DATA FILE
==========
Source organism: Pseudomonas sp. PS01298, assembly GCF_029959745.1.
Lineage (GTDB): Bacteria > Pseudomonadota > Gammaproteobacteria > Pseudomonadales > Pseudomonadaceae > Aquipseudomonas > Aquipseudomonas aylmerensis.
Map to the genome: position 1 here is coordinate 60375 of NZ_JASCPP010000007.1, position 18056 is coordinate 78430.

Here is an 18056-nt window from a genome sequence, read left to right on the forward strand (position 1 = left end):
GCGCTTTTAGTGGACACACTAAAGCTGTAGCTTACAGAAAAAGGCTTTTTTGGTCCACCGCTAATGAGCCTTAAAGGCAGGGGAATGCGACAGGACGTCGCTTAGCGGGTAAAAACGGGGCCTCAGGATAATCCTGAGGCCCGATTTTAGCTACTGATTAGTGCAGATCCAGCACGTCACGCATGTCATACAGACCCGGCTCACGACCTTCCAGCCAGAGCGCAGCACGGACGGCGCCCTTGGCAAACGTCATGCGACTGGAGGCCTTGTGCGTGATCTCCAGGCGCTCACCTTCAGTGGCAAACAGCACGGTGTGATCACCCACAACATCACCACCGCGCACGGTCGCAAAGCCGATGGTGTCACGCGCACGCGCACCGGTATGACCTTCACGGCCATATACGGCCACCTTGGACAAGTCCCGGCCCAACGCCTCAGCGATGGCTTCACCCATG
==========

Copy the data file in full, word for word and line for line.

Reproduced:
Source organism: Pseudomonas sp. PS01298, assembly GCF_029959745.1.
Lineage (GTDB): Bacteria > Pseudomonadota > Gammaproteobacteria > Pseudomonadales > Pseudomonadaceae > Aquipseudomonas > Aquipseudomonas aylmerensis.
Map to the genome: position 1 here is coordinate 60375 of NZ_JASCPP010000007.1, position 18056 is coordinate 78430.

Here is an 18056-nt window from a genome sequence, read left to right on the forward strand (position 1 = left end):
GCGCTTTTAGTGGACACACTAAAGCTGTAGCTTACAGAAAAAGGCTTTTTTGGTCCACCGCTAATGAGCCTTAAAGGCAGGGGAATGCGACAGGACGTCGCTTAGCGGGTAAAAACGGGGCCTCAGGATAATCCTGAGGCCCGATTTTAGCTACTGATTAGTGCAGATCCAGCACGTCACGCATGTCATACAGACCCGGCTCACGACCTTCCAGCCAGAGCGCAGCACGGACGGCGCCCTTGGCAAACGTCATGCGACTGGAGGCCTTGTGCGTGATCTCCAGGCGCTCACCTTCAGTGGCAAACAGCACGGTGTGATCACCCACAACATCACCACCGCGCACGGTCGCAAAGCCGATGGTGTCACGCGCACGCGCACCGGTATGACCTTCACGGCCATATACGGCCACCTTGGACAAGTCCCGGCCCAACGCCTCAGCGATGGCTTCACCCATG